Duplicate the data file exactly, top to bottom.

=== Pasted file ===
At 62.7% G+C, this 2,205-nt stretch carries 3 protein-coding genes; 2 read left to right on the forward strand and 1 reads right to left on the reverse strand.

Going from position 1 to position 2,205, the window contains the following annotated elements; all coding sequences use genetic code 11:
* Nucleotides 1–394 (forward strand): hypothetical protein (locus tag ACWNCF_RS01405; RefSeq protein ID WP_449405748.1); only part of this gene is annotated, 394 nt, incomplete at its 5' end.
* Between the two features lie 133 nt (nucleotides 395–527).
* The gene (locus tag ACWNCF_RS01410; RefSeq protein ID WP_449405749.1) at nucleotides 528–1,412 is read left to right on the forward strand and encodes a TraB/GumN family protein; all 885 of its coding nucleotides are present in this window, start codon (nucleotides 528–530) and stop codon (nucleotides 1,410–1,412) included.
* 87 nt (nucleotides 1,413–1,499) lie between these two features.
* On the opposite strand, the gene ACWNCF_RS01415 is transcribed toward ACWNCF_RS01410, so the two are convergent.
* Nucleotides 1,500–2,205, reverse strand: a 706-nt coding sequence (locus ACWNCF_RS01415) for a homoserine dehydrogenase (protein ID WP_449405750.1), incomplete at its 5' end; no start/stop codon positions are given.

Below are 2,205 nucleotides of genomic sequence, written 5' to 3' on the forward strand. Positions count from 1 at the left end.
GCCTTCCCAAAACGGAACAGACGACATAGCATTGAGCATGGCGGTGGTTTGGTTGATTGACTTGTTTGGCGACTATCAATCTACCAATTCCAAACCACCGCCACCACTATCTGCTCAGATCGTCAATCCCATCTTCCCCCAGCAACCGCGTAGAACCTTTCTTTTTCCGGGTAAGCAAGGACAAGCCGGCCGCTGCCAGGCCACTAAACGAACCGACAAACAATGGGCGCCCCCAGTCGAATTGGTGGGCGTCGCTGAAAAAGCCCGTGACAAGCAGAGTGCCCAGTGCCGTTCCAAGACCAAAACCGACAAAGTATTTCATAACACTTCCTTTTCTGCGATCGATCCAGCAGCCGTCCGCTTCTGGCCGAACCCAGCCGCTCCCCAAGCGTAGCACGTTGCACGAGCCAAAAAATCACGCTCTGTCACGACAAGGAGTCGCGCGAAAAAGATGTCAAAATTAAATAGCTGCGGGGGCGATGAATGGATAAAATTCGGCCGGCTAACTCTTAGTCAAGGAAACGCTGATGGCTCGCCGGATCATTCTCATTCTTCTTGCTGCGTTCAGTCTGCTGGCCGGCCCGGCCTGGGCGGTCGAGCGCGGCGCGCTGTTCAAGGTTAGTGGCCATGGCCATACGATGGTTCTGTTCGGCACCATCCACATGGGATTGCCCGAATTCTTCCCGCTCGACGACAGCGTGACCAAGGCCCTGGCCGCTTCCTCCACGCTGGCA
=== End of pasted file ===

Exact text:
At 62.7% G+C, this 2,205-nt stretch carries 3 protein-coding genes; 2 read left to right on the forward strand and 1 reads right to left on the reverse strand.

Going from position 1 to position 2,205, the window contains the following annotated elements; all coding sequences use genetic code 11:
* Nucleotides 1–394 (forward strand): hypothetical protein (locus tag ACWNCF_RS01405; RefSeq protein ID WP_449405748.1); only part of this gene is annotated, 394 nt, incomplete at its 5' end.
* Between the two features lie 133 nt (nucleotides 395–527).
* The gene (locus tag ACWNCF_RS01410; RefSeq protein ID WP_449405749.1) at nucleotides 528–1,412 is read left to right on the forward strand and encodes a TraB/GumN family protein; all 885 of its coding nucleotides are present in this window, start codon (nucleotides 528–530) and stop codon (nucleotides 1,410–1,412) included.
* 87 nt (nucleotides 1,413–1,499) lie between these two features.
* On the opposite strand, the gene ACWNCF_RS01415 is transcribed toward ACWNCF_RS01410, so the two are convergent.
* Nucleotides 1,500–2,205, reverse strand: a 706-nt coding sequence (locus ACWNCF_RS01415) for a homoserine dehydrogenase (protein ID WP_449405750.1), incomplete at its 5' end; no start/stop codon positions are given.

Below are 2,205 nucleotides of genomic sequence, written 5' to 3' on the forward strand. Positions count from 1 at the left end.
GCCTTCCCAAAACGGAACAGACGACATAGCATTGAGCATGGCGGTGGTTTGGTTGATTGACTTGTTTGGCGACTATCAATCTACCAATTCCAAACCACCGCCACCACTATCTGCTCAGATCGTCAATCCCATCTTCCCCCAGCAACCGCGTAGAACCTTTCTTTTTCCGGGTAAGCAAGGACAAGCCGGCCGCTGCCAGGCCACTAAACGAACCGACAAACAATGGGCGCCCCCAGTCGAATTGGTGGGCGTCGCTGAAAAAGCCCGTGACAAGCAGAGTGCCCAGTGCCGTTCCAAGACCAAAACCGACAAAGTATTTCATAACACTTCCTTTTCTGCGATCGATCCAGCAGCCGTCCGCTTCTGGCCGAACCCAGCCGCTCCCCAAGCGTAGCACGTTGCACGAGCCAAAAAATCACGCTCTGTCACGACAAGGAGTCGCGCGAAAAAGATGTCAAAATTAAATAGCTGCGGGGGCGATGAATGGATAAAATTCGGCCGGCTAACTCTTAGTCAAGGAAACGCTGATGGCTCGCCGGATCATTCTCATTCTTCTTGCTGCGTTCAGTCTGCTGGCCGGCCCGGCCTGGGCGGTCGAGCGCGGCGCGCTGTTCAAGGTTAGTGGCCATGGCCATACGATGGTTCTGTTCGGCACCATCCACATGGGATTGCCCGAATTCTTCCCGCTCGACGACAGCGTGACCAAGGCCCTGGCCGCTTCCTCCACGCTGGCA